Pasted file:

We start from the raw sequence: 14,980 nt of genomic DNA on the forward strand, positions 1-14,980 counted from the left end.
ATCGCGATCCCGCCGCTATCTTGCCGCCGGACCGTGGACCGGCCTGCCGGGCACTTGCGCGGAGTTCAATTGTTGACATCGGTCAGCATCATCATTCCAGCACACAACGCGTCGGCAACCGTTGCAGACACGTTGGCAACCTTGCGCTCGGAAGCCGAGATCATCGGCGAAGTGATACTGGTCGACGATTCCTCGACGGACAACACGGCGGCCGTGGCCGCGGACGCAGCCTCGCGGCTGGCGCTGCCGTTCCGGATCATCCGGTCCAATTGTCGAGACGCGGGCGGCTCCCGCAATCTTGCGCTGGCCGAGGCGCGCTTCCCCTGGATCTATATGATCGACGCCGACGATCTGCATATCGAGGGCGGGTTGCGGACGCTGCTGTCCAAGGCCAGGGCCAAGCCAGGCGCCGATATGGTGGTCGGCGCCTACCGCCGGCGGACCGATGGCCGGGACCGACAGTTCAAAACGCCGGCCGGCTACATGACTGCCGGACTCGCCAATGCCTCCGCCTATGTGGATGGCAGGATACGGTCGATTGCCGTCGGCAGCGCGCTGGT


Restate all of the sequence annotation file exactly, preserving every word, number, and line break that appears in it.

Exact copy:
We start from the raw sequence: 14,980 nt of genomic DNA on the forward strand, positions 1-14,980 counted from the left end.
ATCGCGATCCCGCCGCTATCTTGCCGCCGGACCGTGGACCGGCCTGCCGGGCACTTGCGCGGAGTTCAATTGTTGACATCGGTCAGCATCATCATTCCAGCACACAACGCGTCGGCAACCGTTGCAGACACGTTGGCAACCTTGCGCTCGGAAGCCGAGATCATCGGCGAAGTGATACTGGTCGACGATTCCTCGACGGACAACACGGCGGCCGTGGCCGCGGACGCAGCCTCGCGGCTGGCGCTGCCGTTCCGGATCATCCGGTCCAATTGTCGAGACGCGGGCGGCTCCCGCAATCTTGCGCTGGCCGAGGCGCGCTTCCCCTGGATCTATATGATCGACGCCGACGATCTGCATATCGAGGGCGGGTTGCGGACGCTGCTGTCCAAGGCCAGGGCCAAGCCAGGCGCCGATATGGTGGTCGGCGCCTACCGCCGGCGGACCGATGGCCGGGACCGACAGTTCAAAACGCCGGCCGGCTACATGACTGCCGGACTCGCCAATGCCTCCGCCTATGTGGATGGCAGGATACGGTCGATTGCCGTCGGCAGCGCGCTGGT